Originally Posted by TwoCables
Generally, there's nothing wrong with leaving everything the way it is if performing the recommended stress tests proves that it's stable. However, it's entirely up to you.
For example: everyone likes to overclock differently. Some guys like to gradually keep increasing the overclock while other guys like to jump straight to their goal and then see what happens. So the answer to "can I just leave it be" is different for everyone: it depends on what you want to do. However, it can also depend on your settings because what if your voltage is higher than it needs to be? Or what if you have some other setting set that doesn't really have to be set?
When I overclocked my 2500K for the first time, I jumped straight to 4.7 GHz using a manual voltage. Then I posted my settings and someone showed me the joy of using an Offset voltage. Soon after that, I found myself going for 4.8 GHz and then I found myself cleaning up my settings by tweaking things here and there to see what I needed as well as what I didn't need.
I am curious though: if you aren't looking to make it faster, than are you only doing this for the fun of it? I mean, that's why I overclock: "because I can!"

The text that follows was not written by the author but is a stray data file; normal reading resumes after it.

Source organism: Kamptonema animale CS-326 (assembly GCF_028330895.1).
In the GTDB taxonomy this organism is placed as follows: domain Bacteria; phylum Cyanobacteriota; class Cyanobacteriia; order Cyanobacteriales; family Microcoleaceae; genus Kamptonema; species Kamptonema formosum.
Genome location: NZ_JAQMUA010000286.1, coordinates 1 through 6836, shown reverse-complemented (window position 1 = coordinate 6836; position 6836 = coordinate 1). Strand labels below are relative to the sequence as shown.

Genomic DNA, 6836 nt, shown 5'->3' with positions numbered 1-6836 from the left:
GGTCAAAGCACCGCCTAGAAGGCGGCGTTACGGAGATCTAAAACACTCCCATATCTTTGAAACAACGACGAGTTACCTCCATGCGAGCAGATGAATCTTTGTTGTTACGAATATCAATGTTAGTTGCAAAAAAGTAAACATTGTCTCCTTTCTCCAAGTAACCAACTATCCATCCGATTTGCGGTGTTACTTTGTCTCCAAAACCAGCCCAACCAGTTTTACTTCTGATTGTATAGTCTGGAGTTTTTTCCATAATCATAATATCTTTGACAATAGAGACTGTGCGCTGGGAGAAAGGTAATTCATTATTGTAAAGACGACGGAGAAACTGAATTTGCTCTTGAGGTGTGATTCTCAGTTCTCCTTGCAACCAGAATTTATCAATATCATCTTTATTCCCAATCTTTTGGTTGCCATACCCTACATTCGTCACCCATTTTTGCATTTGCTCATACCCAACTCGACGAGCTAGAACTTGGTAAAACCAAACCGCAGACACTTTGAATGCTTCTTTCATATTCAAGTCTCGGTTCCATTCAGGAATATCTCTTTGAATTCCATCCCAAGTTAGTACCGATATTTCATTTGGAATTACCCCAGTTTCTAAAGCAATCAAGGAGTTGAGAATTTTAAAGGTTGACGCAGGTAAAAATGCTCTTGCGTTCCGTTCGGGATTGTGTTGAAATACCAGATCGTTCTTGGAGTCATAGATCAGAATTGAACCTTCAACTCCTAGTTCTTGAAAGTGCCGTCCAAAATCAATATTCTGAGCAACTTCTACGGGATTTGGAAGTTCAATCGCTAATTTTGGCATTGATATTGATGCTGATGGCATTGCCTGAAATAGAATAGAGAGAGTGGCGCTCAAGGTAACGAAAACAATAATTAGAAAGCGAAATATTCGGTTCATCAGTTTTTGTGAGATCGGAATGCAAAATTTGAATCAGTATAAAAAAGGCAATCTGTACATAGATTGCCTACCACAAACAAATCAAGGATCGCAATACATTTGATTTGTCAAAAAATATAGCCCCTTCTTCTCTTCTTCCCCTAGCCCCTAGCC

I am doing this because I wanted the best chip, which is overclockable. I do alot of video recording/encoding and I want a modest OC. It doesn't need to be on the edge, as I prefer stability. Cutting down encoding time helps.
Also I elected not to go with some EE cpu as this rig runs 24/7 and the sandy bridge are better on power and heat conservation.
As it stood before this, I'd almost want to take all OC off to try and eliminate the bsod. Hopefully we nipped it though.
Here is the test after 14 hours which I just stopped it:
So unless you guys have a recommendation to change something, I'll leave it be and see how it responds from this point forward.
In short, because I have a 2600K, I want SOME OC. But stability and elimination of bsod are more important. I'll report back in a few days if no bsod, or on the next one.